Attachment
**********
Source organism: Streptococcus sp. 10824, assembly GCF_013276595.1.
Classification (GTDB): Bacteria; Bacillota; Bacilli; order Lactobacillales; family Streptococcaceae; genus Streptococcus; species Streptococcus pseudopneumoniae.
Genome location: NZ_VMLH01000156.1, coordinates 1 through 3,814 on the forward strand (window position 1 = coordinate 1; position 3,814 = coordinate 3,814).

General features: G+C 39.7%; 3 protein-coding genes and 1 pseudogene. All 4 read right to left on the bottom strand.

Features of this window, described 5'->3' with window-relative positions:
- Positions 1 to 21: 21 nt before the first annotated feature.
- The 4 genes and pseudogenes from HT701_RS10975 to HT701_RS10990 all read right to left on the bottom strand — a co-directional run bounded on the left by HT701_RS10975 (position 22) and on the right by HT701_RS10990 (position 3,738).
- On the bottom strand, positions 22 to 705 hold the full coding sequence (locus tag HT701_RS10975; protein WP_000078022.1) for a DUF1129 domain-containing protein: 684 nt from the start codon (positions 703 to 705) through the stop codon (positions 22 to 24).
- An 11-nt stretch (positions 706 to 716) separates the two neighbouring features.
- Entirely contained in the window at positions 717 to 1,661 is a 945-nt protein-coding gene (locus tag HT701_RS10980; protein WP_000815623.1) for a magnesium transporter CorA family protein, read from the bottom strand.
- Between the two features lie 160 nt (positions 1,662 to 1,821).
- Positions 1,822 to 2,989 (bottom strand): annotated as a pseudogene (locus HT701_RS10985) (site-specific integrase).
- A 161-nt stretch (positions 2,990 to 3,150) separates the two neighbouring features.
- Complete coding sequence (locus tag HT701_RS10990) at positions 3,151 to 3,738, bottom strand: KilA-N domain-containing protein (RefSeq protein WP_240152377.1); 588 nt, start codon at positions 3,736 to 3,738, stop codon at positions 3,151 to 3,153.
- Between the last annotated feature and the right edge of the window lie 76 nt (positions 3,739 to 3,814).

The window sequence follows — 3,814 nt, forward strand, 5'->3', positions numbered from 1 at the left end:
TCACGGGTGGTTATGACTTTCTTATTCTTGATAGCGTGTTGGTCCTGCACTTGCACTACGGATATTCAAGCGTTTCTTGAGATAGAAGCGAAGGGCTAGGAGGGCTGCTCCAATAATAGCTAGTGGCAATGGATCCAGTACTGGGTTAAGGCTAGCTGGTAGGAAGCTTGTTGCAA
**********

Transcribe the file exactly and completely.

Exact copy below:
Source organism: Streptococcus sp. 10824, assembly GCF_013276595.1.
Classification (GTDB): Bacteria; Bacillota; Bacilli; order Lactobacillales; family Streptococcaceae; genus Streptococcus; species Streptococcus pseudopneumoniae.
Genome location: NZ_VMLH01000156.1, coordinates 1 through 3,814 on the forward strand (window position 1 = coordinate 1; position 3,814 = coordinate 3,814).

General features: G+C 39.7%; 3 protein-coding genes and 1 pseudogene. All 4 read right to left on the bottom strand.

Features of this window, described 5'->3' with window-relative positions:
- Positions 1 to 21: 21 nt before the first annotated feature.
- The 4 genes and pseudogenes from HT701_RS10975 to HT701_RS10990 all read right to left on the bottom strand — a co-directional run bounded on the left by HT701_RS10975 (position 22) and on the right by HT701_RS10990 (position 3,738).
- On the bottom strand, positions 22 to 705 hold the full coding sequence (locus tag HT701_RS10975; protein WP_000078022.1) for a DUF1129 domain-containing protein: 684 nt from the start codon (positions 703 to 705) through the stop codon (positions 22 to 24).
- An 11-nt stretch (positions 706 to 716) separates the two neighbouring features.
- Entirely contained in the window at positions 717 to 1,661 is a 945-nt protein-coding gene (locus tag HT701_RS10980; protein WP_000815623.1) for a magnesium transporter CorA family protein, read from the bottom strand.
- Between the two features lie 160 nt (positions 1,662 to 1,821).
- Positions 1,822 to 2,989 (bottom strand): annotated as a pseudogene (locus HT701_RS10985) (site-specific integrase).
- A 161-nt stretch (positions 2,990 to 3,150) separates the two neighbouring features.
- Complete coding sequence (locus tag HT701_RS10990) at positions 3,151 to 3,738, bottom strand: KilA-N domain-containing protein (RefSeq protein WP_240152377.1); 588 nt, start codon at positions 3,736 to 3,738, stop codon at positions 3,151 to 3,153.
- Between the last annotated feature and the right edge of the window lie 76 nt (positions 3,739 to 3,814).

The window sequence follows — 3,814 nt, forward strand, 5'->3', positions numbered from 1 at the left end:
TCACGGGTGGTTATGACTTTCTTATTCTTGATAGCGTGTTGGTCCTGCACTTGCACTACGGATATTCAAGCGTTTCTTGAGATAGAAGCGAAGGGCTAGGAGGGCTGCTCCAATAATAGCTAGTGGCAATGGATCCAGTACTGGGTTAAGGCTAGCTGGTAGGAAGCTTGTTGCAA